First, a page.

This, my pretties, is not a new recipe. It may even be familiar to you A & O faithful. But because I use it at least once a month and because my last photo was heinous and failed to showcase the pools of fudgy frosting I adore, I’m sharing this with you once again. It makes 48 mini cupcakes, 24 regular-sized and 1 9-inch round cake with batter left over (or 1 9-inch plus a 6-inch round cake for a two-layer chocolate cakeaganza). It goes gluten free without a hitch. Flexibility is part of its charm.
Our pal Beth photographed my last batch with blue sprinkles. Tonight I’m topping them with orange sprinkles and little white ghosts for a Halloween-themed progressive dinner. I’ll also be serving some of Ina’s blood-red velvet minis. The recipe’s in her new cookbook.
You need this and one good flourless chocolate cake recipe and you’re good-to-go chocolate-wise for life.
Buttermilk Chocolate Cake
2 sticks unsalted butter
1/2 cup Dutch processed cocoa powder (I like Droste or Green & Black)
1 cup water
2 cups AP flour (or gluten-free equivalent)
2 cups granulated sugar
1 teaspoon baking soda
1/2 teaspoon salt
2 large eggs, lightly beaten
1/2 cup buttermilk
1-1/2 teaspoons vanilla extract (for the gluten-free version, I use 2 teaspoon vanilla extract and a tablespoon of espresso to cover the chickpea flavor of the gluten-free flour. You can add espresso to the traditional recipe as well)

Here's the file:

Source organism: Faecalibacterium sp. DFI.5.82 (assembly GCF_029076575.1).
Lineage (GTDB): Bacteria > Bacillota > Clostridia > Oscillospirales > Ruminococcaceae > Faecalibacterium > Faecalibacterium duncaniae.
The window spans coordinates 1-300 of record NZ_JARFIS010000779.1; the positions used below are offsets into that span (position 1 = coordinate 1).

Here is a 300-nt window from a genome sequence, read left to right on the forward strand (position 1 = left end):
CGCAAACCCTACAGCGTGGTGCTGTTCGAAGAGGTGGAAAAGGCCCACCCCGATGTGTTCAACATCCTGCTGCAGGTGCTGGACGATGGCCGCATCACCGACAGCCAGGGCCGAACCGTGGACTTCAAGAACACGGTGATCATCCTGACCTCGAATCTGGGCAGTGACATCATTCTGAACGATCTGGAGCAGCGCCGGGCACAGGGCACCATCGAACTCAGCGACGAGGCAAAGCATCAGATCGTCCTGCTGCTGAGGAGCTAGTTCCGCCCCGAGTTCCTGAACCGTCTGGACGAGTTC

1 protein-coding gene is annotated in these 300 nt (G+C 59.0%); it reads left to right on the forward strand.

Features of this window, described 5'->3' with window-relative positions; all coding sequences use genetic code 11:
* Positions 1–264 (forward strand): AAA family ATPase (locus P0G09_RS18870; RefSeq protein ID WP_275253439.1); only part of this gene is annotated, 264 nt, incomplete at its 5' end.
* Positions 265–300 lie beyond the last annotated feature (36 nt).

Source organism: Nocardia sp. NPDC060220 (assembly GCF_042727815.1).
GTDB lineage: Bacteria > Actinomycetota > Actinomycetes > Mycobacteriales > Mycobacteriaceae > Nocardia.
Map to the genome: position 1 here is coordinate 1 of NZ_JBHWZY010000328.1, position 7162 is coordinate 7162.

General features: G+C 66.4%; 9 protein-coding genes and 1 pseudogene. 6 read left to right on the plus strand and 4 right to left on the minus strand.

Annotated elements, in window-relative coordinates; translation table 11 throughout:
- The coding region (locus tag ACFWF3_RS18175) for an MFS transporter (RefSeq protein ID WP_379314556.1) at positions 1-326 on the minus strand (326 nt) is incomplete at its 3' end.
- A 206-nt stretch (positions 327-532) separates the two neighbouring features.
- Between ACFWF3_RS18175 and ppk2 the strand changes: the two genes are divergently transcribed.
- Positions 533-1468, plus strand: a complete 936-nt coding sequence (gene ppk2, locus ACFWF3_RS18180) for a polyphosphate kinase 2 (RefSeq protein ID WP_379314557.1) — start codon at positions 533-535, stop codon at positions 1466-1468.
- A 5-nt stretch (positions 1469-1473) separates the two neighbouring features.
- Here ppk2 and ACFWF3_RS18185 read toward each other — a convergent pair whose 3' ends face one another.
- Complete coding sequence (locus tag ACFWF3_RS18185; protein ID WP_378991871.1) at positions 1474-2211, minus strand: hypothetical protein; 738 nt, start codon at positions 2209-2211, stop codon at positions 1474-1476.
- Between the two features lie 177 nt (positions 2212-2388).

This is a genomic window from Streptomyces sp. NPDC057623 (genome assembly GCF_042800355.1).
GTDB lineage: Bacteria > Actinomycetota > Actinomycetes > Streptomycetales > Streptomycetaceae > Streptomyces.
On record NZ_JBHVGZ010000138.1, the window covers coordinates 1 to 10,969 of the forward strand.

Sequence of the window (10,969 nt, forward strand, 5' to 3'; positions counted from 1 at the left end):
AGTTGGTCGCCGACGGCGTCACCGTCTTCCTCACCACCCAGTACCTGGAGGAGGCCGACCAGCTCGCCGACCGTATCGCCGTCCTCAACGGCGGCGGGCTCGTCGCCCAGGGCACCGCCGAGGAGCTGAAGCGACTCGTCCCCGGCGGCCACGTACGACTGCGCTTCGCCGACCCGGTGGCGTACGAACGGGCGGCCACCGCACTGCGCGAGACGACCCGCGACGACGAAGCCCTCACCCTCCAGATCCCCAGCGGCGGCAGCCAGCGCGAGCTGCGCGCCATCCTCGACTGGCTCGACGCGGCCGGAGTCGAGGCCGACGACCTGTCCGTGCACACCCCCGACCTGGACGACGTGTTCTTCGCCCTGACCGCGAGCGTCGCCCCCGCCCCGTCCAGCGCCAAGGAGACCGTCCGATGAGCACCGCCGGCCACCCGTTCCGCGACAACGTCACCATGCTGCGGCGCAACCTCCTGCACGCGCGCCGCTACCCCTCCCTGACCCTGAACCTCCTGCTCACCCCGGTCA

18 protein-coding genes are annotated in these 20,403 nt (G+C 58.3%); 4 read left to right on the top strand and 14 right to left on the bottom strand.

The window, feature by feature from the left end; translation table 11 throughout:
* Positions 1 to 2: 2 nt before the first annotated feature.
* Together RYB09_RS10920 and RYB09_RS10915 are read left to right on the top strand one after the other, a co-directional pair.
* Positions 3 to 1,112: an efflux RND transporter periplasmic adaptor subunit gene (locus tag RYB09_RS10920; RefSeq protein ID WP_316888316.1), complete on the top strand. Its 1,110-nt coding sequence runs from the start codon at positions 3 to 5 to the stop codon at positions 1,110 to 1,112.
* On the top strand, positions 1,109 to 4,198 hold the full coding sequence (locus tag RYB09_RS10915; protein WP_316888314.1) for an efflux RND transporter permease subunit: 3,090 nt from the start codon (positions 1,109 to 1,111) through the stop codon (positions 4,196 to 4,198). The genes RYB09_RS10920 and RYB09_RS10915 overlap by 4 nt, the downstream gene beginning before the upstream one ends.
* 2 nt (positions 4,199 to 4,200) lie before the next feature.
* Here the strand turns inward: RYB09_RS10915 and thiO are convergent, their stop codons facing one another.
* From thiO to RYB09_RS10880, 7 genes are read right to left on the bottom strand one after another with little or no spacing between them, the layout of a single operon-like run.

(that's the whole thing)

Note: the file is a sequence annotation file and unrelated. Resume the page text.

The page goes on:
1/2 stick unsalted butter
1/4 cup Dutch processed cocoa powder (I like Droste or Green & Black)
3 tablespoons buttermilk
2 cups confectioners’ sugar, sifted
1/2 teaspoon vanilla extract
you can also add 1/2 cup chopped walnuts or other nuts to the frosting if desired.
1. Preheat the oven to 375 degrees. Butter and flour the cake pan of your choice or line your cupcake tins.
2. Make the cake. Melt the butter in a medium saucepan over medium heat. Whisk in the cocoa powder and water. Bring to a boil them remove from the heat. Let cool.
3. In a large bowl, mix together the flour, sugar, baking soda and salt. Add the eggs, buttermilk and vanilla. Blend well using a hand held mixer or a strong hand and whisk. Add the cooled cocoa mixture, stirring until just combined. The batter will be thinner than regular cake batters, but this only means you are on your way to making a great cake. Pour the batter into the prepared pan. Bake until a toothpick inserted into the center comes out almost clean, about 20-25 minutes for large cakes, about 12-15 for cupcakes and 8-10 for minis. Let cool completely before frosting.
4. Make the frosting. Melt the butter in a medium saucepan over medium heat. Whisk in the cocoa powder and buttermilk. Bring to a boil then remove from the heat and let cool. Pour into a large mixing bowl.
5. Using a handheld mixer, beat the confectioners’ sugar, vanilla and walnuts into the cocoa mixer. Mix until thoroughly combined and fluffy, about 3 minutes. Pour or spread over cooled cake. The frosting will set into a shiny glaze that crackles like thin ice when you cut into it. Beautiful.
6. The secret step. Wrap the cooled and frosted cake loosely in cling wrap and refrigerate it, even if only for an hour or so before serving. Whereas refrigerating tends to dry out baked goods, it dampens this cake so that it’s amazingly dark, dense and moist, just how I envisioned mud pies when I was little.